And during the speech, President Trump also praised his senior adviser and son-in-law Jared Kushner who is Jewish for his work for the Middle East peace plan, who have also spent some time touting his own administration efforts for boost ties with Israeli -- Victor and Christi.

[07:05:01] PAUL: Sarah Westwood, thanks for breaking it down for us.

BLACKWELL: House Speaker Nancy Pelosi shot back at the president's claim that Democrats have allowed anti-Semitism to take root in their party. This is in a statement to CNN: a spokesman for the speaker said: Politicians who seek to weaponize the U.S.-Israel relationship and turn it into a wedge issue are no friends of Israel, and the transparent cynicism of their words are clear to all.

PAUL: With us now, Karoun Demirjian. She's a CNN political analyst and congressional reporter for "The Washington Post."

Good morning to you, Karoun.

KAROUN DEMIRJIAN, CNN POLITICAL ANALYST: Good morning, Christi.

PAUL: I want to read the reaction from all of this from the JDCA, the Jewish Democratic Council of America, as well. They put out a statement after hearing what the president said last night saying: We strongly denounced President Trump's continued assault on decency and truth and we unequivocally reject Trump's ongoing efforts to politicize issues related to Israel on the even of the Israeli election.

What do you make of the timing of this?

DEMIRJIAN: I think that the president has taken a step into a fray that usually presidents try to stay out of. Usually when there is a foreign leader who is up for election and especially in a close race, you try to hold back and not make gestures that are going to swing public sentiment based on how they play for that candidate but not how Trump has been operating. Netanyahu came to the White House and did a requisition of Golan Heights, which is, you know, for decades, this has been an unresolved issue. It's still an unresolved issue, but he put the America's stamp of approval on Israel on the issue of Golan Heights at this point in a full capacity.

And those are gestures that you don't traditionally see an American president make because as much as these remain internal issues and internal elections, the American president's words have a special sway especially with a close ally and the president has clearly chose not to keep out of that ring.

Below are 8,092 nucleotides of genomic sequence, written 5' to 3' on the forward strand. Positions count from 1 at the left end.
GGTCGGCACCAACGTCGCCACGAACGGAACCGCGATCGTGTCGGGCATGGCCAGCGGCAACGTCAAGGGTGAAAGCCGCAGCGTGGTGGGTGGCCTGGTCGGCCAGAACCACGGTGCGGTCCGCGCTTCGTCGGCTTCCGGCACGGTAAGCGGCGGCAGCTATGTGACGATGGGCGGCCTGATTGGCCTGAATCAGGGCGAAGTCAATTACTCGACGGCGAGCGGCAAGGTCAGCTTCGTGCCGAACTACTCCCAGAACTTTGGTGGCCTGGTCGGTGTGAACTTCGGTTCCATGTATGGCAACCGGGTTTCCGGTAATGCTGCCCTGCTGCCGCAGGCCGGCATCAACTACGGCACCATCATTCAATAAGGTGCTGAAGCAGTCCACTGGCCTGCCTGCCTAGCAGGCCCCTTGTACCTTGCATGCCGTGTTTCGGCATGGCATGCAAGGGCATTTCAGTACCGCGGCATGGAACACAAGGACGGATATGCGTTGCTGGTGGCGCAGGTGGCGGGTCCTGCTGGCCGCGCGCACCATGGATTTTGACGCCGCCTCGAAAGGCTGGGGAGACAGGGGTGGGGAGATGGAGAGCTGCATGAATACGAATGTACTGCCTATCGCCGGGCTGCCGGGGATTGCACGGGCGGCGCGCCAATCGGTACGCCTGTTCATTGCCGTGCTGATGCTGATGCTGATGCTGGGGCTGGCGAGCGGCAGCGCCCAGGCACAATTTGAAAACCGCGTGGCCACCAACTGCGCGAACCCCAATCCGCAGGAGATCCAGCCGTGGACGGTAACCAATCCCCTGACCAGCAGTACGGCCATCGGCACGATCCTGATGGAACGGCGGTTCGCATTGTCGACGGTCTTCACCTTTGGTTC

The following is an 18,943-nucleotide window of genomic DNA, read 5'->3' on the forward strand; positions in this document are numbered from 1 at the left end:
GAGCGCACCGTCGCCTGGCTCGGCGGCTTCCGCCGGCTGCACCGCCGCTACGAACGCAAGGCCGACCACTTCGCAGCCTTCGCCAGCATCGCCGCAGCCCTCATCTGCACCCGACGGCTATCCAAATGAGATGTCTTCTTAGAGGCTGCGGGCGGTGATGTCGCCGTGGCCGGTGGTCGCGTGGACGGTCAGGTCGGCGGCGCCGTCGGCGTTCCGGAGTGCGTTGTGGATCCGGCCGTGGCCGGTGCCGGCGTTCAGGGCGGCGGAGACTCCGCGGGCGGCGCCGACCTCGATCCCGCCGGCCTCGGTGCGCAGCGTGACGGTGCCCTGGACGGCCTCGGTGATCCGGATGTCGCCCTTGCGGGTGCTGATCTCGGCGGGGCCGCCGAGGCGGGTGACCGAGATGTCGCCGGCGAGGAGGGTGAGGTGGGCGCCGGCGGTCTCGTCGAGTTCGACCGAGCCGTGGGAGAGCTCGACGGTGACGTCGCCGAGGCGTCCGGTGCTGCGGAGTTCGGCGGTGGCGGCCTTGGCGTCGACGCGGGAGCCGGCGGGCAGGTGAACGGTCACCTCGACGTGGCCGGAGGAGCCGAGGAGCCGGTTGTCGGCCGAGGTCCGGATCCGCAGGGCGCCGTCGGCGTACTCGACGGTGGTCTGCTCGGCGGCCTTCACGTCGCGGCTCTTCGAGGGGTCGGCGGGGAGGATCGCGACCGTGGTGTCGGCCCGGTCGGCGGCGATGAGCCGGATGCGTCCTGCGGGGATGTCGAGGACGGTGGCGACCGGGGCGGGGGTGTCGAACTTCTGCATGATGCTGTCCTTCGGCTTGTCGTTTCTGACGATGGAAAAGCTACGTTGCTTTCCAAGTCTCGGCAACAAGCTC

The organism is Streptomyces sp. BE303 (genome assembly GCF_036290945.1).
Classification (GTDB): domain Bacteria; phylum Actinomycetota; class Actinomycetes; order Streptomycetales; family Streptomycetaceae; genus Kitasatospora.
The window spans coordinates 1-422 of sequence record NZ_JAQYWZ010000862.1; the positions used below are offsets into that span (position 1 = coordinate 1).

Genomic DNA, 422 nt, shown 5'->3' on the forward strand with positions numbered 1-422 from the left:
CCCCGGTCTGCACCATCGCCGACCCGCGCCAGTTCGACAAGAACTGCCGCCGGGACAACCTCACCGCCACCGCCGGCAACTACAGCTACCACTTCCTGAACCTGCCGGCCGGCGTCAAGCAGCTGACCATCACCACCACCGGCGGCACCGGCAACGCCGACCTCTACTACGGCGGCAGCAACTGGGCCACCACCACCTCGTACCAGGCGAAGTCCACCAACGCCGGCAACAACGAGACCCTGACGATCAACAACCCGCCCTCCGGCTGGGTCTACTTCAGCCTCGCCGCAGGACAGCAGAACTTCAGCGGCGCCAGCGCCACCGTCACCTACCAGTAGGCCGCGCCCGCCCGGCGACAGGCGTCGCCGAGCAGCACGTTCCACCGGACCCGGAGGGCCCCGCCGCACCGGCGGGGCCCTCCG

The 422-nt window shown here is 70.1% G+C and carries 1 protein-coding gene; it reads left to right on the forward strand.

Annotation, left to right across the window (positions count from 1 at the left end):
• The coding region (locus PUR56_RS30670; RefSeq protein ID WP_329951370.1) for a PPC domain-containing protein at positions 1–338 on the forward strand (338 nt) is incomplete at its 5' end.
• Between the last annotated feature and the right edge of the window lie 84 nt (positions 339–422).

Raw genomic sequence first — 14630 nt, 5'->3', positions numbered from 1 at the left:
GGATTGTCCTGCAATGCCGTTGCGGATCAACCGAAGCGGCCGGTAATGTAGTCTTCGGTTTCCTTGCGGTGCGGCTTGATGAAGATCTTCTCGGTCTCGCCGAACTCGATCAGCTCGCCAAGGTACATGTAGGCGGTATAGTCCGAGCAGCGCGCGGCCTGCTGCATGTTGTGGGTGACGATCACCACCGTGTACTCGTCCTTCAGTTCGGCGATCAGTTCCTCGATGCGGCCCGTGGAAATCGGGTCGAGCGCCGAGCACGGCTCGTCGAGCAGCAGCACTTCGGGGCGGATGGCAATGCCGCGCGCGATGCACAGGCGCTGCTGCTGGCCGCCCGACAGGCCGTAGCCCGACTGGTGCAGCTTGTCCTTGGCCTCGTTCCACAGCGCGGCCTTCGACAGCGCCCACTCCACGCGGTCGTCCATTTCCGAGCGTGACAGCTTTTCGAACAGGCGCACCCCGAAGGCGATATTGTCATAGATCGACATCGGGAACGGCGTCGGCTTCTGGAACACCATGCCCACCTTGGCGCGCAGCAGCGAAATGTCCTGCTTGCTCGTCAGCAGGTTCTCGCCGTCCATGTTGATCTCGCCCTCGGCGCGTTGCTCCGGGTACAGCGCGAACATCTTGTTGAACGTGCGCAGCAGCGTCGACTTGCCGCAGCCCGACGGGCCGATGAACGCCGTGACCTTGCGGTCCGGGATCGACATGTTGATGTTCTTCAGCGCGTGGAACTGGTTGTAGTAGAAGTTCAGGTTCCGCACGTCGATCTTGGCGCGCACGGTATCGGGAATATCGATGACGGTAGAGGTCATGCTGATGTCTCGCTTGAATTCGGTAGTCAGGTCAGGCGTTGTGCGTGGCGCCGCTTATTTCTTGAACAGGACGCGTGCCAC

PAUL: I want to look at the support he has from the Jewish community just in the 2018 Jewish vote -- in 2016, rather. Look at this, Hillary Clinton had 71 percent of the Jewish vote, President Trump, Donald Trump at the time, candidate Trump, only had 24 percent. He needs those votes and needs to connect with this community.

Why would he take this on at this point?

DEMIRJIAN: Well, this is the thing is that the Jewish vote in America has been trending Democratic. And it used to be this was an issue it was difficult to try to win political votes on either side. Every since the time we were talking about the Iran deal, Israeli started to emerge as an issue that the parties thought they could exploit and at this point, you've got an Israeli government also that has kind of looked more toward the Republican Party as the people who are aligned with them. Again, we are starting off really the origins of this go back to the Iran deal time, you know? Netanyahu did not like that deal that Obama was brokering and now there is a Republican in the White House who is making it very clear that he is ideologically in line with the kind of Israeli leader.

The party now, the GOP is trying to translate into talking about the fact they support Israel and Democrats don't. I think there's a lot of evidence to say that is not true. There's probably more criticism of the Democratic leadership in the party than there is in the GOP, but generally speaking, you're seeing this lineup on both sides and appealing to various parts of the Jewish lobby of these political organizations and Jewish Americans and making this play.

It's not just the president. You're seeing it happen in Congress too around the sidelines of this War Powers vote on Yemen that happened the last week, questions about the boycott of Israeli goods I think both parties do not like and became an attempt at a wedge issue to try to drive Democrats off this bill. So you'll probably see this sort of move and talking points repeat themselves over and over and over again because they hope that Republicans will bid up their standing with parts of the Jewish American vote and Democrats are saying, no, people are not fooled like that. But the question is out there.

PAUL: OK. Karoun Demirjian, we appreciate you being here. Thank you, ma'am.

DEMIRJIAN: Thank you.

BLACKWELL: Well, while President Trump levels threats against Mexico about containing the immigration crisis at the southern border, Central American migrants seeking asylum in the United States are starting to settle in Mexico City, some of them. Now some Mexicans are dubbing themselves as Trumpistas, agreeing with Donald Trump's stance on immigration.